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ERAnimalNurse, Emergency Critical Care Nurse
Category: Cat
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Experience:  16+ years of veterinary experience
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My 15 week old male kitten, unaltered, approximately 4 lbs

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My 15 week old male kitten, unaltered, approximately 4 lbs and generally healthy, got into a tiny bit of old antifreeze today in our garage. We called the vet, who suggested to induce vomiting. We used 3% hydrogen peroxide in 2 doses (1 immediately, the second half an hour later when he didn't vomit after the 1st dose). Waited another half hour, to no avail. Called the vet again, who said to use a teaspoon of salt. We mixed it with water and used the syringe dropper to get it down to his tummy. Within a few minutes, he vomited, but not a lot and we know he had a full tummy. So we tried again, and all he'll do is choke up a little bit of frothy fluid. He's been fighting the need to vomit, but we think we've got most if not all of the glycol out of his stomach. However, from our attempt, he still has a decent amount of salt and/or hydrogen peroxide in his tummy. We've tried everything to get him to throw up - gently shaking him, massaging his belly, tipping him at a 45 degree angle upside down. My concern is - will the salt/hydrogen peroxide in his body hurt him? We pumped some water into his tummy with the liquid syringe, but I don't know what else to do and the vets in the area are all now closed. He seems sleepy, but I can't really blame him after that ordeal, I know he was stressed. Otherwise, he's shaking a bit (but once I warmed him in a towel he stopped) but seems normal. I've just been watching him for any abnormal behavior, but I want a definitive answer whether or not the salt/hydrogen peroxide will hurt him or not, and whether I probably would have gotten all the antifreeze out with him vomiting (a very small amount was ingested initially). Thank you.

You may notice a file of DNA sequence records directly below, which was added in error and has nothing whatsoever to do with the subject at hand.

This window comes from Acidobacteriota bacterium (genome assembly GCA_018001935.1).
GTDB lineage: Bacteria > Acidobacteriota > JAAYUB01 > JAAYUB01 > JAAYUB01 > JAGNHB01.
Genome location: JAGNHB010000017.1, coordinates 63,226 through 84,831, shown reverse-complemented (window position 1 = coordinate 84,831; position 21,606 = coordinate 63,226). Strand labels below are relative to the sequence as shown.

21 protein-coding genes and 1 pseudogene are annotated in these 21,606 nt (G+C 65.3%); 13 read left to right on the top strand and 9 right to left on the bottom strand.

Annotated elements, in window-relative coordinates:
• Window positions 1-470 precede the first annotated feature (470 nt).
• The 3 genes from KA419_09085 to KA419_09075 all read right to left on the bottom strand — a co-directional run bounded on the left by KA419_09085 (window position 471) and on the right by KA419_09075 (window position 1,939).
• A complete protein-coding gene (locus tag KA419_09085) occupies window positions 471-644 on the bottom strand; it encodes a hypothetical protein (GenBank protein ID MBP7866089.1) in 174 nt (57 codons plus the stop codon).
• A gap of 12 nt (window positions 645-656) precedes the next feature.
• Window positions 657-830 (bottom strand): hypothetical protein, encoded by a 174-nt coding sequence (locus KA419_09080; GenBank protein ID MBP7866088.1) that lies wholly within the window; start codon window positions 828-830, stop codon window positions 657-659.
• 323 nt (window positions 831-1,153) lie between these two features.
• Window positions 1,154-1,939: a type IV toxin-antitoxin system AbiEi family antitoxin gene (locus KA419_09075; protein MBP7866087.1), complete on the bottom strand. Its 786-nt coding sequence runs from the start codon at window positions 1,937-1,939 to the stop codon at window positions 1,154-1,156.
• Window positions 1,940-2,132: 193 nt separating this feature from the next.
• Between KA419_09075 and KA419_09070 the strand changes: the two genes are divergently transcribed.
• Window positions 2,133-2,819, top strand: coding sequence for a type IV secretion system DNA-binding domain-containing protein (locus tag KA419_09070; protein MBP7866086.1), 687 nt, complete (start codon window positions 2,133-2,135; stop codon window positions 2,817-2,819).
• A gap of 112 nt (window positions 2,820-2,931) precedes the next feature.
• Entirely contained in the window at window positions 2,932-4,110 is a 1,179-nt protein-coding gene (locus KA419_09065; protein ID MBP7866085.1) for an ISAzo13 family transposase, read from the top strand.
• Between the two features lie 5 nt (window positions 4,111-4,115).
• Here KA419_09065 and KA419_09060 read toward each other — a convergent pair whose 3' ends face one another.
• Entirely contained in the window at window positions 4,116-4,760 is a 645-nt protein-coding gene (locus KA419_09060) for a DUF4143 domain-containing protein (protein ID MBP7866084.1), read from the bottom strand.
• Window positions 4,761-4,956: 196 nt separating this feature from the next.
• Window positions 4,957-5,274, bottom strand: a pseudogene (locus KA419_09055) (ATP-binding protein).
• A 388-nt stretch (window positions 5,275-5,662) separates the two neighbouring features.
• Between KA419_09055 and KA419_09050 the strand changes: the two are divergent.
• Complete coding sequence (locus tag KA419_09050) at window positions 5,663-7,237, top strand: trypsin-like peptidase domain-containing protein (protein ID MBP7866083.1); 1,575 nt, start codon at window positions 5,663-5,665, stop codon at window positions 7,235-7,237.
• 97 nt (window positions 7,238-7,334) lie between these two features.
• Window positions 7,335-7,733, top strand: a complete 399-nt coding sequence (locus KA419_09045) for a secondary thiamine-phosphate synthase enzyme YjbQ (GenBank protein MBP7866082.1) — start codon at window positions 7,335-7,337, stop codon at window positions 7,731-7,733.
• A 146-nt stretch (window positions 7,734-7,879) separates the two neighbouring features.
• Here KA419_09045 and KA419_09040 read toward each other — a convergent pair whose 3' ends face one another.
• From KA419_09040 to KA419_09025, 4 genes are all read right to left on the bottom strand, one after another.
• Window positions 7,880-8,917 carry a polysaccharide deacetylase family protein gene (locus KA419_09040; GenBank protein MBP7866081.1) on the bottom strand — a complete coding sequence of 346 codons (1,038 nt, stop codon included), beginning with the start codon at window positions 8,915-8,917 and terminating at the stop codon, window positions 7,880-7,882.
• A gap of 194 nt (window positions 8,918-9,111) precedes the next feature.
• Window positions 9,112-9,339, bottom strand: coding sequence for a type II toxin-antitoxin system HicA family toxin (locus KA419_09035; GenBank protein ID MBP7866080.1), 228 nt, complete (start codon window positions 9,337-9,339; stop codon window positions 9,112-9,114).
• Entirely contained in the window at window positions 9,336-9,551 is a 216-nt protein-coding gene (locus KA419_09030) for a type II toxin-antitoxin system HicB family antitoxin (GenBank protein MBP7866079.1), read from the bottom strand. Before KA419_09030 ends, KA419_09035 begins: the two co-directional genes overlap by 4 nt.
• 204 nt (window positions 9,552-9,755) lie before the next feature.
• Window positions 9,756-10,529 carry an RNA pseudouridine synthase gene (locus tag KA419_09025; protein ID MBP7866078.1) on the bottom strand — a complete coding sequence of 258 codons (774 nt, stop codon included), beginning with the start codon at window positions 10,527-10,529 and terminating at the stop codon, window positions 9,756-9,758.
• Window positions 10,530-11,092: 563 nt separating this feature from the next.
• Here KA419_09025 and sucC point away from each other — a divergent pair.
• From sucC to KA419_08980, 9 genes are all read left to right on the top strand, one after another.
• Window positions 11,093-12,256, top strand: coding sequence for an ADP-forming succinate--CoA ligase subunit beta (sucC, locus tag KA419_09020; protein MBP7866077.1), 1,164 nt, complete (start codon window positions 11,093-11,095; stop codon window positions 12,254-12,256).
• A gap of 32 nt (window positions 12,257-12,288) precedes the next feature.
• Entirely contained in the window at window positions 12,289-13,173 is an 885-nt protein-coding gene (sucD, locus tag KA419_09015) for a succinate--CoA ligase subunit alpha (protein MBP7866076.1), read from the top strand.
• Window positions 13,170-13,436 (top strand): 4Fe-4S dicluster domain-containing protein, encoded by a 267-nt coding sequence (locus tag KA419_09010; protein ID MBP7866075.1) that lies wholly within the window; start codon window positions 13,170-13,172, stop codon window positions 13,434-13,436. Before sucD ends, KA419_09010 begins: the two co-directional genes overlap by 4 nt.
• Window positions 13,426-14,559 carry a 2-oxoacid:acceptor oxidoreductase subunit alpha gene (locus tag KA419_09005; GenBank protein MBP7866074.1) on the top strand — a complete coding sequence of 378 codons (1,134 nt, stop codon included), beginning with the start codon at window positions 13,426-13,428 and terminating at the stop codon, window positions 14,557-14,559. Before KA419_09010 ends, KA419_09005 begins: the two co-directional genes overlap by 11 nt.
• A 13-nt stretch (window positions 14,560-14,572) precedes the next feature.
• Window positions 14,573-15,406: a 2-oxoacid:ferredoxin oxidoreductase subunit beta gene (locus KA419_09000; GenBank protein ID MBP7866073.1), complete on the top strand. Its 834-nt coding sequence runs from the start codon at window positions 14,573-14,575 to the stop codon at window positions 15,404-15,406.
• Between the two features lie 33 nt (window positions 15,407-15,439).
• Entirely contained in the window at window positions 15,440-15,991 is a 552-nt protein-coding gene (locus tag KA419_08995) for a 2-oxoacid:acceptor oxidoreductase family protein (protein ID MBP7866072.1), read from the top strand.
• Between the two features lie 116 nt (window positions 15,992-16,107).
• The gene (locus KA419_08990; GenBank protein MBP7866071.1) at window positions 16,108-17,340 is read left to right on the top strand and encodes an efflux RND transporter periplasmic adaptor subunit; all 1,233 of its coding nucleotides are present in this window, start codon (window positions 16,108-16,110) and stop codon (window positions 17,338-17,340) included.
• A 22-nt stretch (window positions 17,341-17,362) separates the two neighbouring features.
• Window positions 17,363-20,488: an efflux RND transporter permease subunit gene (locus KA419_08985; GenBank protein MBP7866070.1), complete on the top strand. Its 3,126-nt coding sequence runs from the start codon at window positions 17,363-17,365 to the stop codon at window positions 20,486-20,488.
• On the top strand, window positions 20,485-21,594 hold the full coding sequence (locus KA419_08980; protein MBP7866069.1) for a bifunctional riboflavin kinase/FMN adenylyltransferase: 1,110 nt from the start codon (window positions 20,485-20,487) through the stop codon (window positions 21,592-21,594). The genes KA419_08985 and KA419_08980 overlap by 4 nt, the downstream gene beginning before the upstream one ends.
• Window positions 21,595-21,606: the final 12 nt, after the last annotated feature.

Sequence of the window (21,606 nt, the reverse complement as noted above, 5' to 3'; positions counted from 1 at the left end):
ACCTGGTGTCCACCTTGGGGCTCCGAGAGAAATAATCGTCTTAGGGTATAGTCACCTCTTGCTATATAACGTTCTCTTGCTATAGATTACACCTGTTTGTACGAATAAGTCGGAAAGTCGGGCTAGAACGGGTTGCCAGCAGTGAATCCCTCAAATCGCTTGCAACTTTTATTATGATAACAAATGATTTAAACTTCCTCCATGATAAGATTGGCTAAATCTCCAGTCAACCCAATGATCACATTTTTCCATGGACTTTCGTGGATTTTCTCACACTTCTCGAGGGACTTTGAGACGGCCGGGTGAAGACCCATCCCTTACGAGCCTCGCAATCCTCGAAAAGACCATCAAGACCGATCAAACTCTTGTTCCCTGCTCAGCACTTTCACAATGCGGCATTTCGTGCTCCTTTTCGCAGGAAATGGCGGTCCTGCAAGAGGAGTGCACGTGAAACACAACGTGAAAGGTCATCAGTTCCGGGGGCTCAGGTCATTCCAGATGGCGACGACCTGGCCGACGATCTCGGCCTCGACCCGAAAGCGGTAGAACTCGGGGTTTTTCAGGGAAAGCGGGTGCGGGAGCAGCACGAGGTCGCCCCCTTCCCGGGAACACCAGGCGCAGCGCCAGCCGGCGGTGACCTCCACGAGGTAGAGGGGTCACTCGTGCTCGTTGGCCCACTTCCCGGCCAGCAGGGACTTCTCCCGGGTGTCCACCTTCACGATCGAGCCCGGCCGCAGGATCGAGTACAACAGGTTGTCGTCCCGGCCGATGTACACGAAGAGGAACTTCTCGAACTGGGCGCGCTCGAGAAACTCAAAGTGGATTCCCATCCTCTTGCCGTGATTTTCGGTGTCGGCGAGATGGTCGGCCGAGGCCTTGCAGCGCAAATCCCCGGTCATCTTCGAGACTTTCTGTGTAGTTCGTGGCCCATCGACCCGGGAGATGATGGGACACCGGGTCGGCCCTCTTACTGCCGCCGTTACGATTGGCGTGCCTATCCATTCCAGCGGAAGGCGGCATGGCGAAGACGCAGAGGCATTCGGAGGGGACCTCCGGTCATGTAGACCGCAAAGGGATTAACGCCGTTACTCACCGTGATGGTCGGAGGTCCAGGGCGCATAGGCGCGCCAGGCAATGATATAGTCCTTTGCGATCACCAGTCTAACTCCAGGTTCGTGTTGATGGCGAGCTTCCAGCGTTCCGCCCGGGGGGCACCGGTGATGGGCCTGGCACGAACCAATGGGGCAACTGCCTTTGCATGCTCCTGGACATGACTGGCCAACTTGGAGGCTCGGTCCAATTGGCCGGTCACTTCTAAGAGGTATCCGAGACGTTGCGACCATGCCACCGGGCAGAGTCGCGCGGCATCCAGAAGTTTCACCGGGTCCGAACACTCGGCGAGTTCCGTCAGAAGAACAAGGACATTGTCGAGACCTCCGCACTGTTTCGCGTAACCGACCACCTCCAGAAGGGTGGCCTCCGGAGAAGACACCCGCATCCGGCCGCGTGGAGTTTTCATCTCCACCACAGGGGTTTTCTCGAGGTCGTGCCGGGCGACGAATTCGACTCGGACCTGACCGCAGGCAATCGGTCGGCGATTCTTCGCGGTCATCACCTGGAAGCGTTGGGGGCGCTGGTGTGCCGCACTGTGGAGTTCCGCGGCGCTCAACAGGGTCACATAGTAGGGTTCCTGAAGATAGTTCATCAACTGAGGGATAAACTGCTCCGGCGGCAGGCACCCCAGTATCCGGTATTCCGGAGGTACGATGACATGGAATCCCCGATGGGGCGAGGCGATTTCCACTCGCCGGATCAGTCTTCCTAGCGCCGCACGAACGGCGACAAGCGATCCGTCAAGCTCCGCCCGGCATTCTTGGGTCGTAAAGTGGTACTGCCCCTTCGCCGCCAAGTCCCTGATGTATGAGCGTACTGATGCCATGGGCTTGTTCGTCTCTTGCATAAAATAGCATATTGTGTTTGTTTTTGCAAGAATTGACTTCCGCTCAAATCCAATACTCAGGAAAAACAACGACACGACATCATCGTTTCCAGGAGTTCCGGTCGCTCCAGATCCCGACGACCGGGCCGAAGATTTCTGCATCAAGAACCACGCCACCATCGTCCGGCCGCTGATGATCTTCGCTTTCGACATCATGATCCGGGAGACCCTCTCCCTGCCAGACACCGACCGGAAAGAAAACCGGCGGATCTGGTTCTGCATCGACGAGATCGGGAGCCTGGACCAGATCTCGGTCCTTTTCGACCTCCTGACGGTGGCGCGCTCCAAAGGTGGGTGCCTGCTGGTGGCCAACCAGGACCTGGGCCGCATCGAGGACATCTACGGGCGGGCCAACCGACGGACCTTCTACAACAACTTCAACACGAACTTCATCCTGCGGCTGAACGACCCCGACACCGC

I am so sorry that Loki is not feeling well. I want to impress upon you how serious the ingestion of antifreeze is. Cats die from this toxin and inducing vomiting is not sufficient treatment. Often the true extent of the damage manifests itself 12 to 24 hours after ingestion when the pet begins to vomit and becomes depressed. Blood tests at this stage reveal acute onset kidney failure. Cats are particularly sensitive to this toxin. Treatment includes hospitalization, iv fluid therapy to flush the kidneys, activated charcoal to prevent absorption of remaining toxin after vomiting, and administration of the antidote to antifreeze, a drug called Fomepizole (aka 4MP or Antizole). Please see the following websites for more information.


Time is absolutely of the essence here, and immediate treatment can mean the difference between life and death. I know that your regular vet is now closed, but you can go to an emergency hospital to have him hospitalized. Please let me know if you have any further questions. Good luck with your kitty, I hope he does well.